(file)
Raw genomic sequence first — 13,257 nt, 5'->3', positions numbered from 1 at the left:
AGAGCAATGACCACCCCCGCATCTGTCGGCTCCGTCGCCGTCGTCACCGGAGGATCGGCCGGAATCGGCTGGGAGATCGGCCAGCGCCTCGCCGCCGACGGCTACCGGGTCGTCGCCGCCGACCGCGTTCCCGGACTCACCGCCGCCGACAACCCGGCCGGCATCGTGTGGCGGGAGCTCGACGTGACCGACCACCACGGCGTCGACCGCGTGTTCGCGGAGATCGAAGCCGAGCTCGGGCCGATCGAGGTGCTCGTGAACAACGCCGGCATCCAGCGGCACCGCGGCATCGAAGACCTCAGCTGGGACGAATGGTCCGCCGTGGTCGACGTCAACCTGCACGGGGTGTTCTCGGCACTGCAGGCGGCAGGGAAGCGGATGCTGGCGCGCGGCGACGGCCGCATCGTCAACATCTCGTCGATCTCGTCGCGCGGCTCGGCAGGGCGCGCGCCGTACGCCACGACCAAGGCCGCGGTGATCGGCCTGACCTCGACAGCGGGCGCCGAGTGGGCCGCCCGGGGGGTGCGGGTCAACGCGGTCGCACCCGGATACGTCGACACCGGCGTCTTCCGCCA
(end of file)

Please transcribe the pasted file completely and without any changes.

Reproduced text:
Raw genomic sequence first — 13,257 nt, 5'->3', positions numbered from 1 at the left:
AGAGCAATGACCACCCCCGCATCTGTCGGCTCCGTCGCCGTCGTCACCGGAGGATCGGCCGGAATCGGCTGGGAGATCGGCCAGCGCCTCGCCGCCGACGGCTACCGGGTCGTCGCCGCCGACCGCGTTCCCGGACTCACCGCCGCCGACAACCCGGCCGGCATCGTGTGGCGGGAGCTCGACGTGACCGACCACCACGGCGTCGACCGCGTGTTCGCGGAGATCGAAGCCGAGCTCGGGCCGATCGAGGTGCTCGTGAACAACGCCGGCATCCAGCGGCACCGCGGCATCGAAGACCTCAGCTGGGACGAATGGTCCGCCGTGGTCGACGTCAACCTGCACGGGGTGTTCTCGGCACTGCAGGCGGCAGGGAAGCGGATGCTGGCGCGCGGCGACGGCCGCATCGTCAACATCTCGTCGATCTCGTCGCGCGGCTCGGCAGGGCGCGCGCCGTACGCCACGACCAAGGCCGCGGTGATCGGCCTGACCTCGACAGCGGGCGCCGAGTGGGCCGCCCGGGGGGTGCGGGTCAACGCGGTCGCACCCGGATACGTCGACACCGGCGTCTTCCGCCA